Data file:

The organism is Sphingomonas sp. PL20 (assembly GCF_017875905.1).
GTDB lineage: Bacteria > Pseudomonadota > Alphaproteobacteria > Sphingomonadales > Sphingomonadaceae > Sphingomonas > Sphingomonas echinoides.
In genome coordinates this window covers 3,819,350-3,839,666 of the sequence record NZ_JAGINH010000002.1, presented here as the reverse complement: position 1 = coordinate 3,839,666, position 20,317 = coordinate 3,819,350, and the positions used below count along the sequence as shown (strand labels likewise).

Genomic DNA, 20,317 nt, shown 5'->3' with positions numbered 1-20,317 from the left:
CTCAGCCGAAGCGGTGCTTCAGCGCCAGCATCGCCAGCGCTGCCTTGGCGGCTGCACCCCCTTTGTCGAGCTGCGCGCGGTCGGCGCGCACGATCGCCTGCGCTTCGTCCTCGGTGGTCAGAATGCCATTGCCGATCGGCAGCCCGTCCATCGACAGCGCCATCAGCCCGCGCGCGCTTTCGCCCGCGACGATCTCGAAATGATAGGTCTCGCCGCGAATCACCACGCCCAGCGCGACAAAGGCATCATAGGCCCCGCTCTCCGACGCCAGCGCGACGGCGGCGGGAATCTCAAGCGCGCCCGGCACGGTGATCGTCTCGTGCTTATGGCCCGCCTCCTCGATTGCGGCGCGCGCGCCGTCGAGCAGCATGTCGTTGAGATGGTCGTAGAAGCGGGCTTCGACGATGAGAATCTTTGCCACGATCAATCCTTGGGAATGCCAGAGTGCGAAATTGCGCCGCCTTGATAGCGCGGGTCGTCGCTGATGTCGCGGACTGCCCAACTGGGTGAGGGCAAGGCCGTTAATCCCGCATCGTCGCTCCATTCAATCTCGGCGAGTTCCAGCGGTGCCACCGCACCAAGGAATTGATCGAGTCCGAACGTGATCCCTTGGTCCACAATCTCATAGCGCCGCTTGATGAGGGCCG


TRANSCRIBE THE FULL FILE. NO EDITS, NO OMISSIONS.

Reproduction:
The organism is Sphingomonas sp. PL20 (assembly GCF_017875905.1).
GTDB lineage: Bacteria > Pseudomonadota > Alphaproteobacteria > Sphingomonadales > Sphingomonadaceae > Sphingomonas > Sphingomonas echinoides.
In genome coordinates this window covers 3,819,350-3,839,666 of the sequence record NZ_JAGINH010000002.1, presented here as the reverse complement: position 1 = coordinate 3,839,666, position 20,317 = coordinate 3,819,350, and the positions used below count along the sequence as shown (strand labels likewise).

Genomic DNA, 20,317 nt, shown 5'->3' with positions numbered 1-20,317 from the left:
CTCAGCCGAAGCGGTGCTTCAGCGCCAGCATCGCCAGCGCTGCCTTGGCGGCTGCACCCCCTTTGTCGAGCTGCGCGCGGTCGGCGCGCACGATCGCCTGCGCTTCGTCCTCGGTGGTCAGAATGCCATTGCCGATCGGCAGCCCGTCCATCGACAGCGCCATCAGCCCGCGCGCGCTTTCGCCCGCGACGATCTCGAAATGATAGGTCTCGCCGCGAATCACCACGCCCAGCGCGACAAAGGCATCATAGGCCCCGCTCTCCGACGCCAGCGCGACGGCGGCGGGAATCTCAAGCGCGCCCGGCACGGTGATCGTCTCGTGCTTATGGCCCGCCTCCTCGATTGCGGCGCGCGCGCCGTCGAGCAGCATGTCGTTGAGATGGTCGTAGAAGCGGGCTTCGACGATGAGAATCTTTGCCACGATCAATCCTTGGGAATGCCAGAGTGCGAAATTGCGCCGCCTTGATAGCGCGGGTCGTCGCTGATGTCGCGGACTGCCCAACTGGGTGAGGGCAAGGCCGTTAATCCCGCATCGTCGCTCCATTCAATCTCGGCGAGTTCCAGCGGTGCCACCGCACCAAGGAATTGATCGAGTCCGAACGTGATCCCTTGGTCCACAATCTCATAGCGCCGCTTGATGAGGGCCG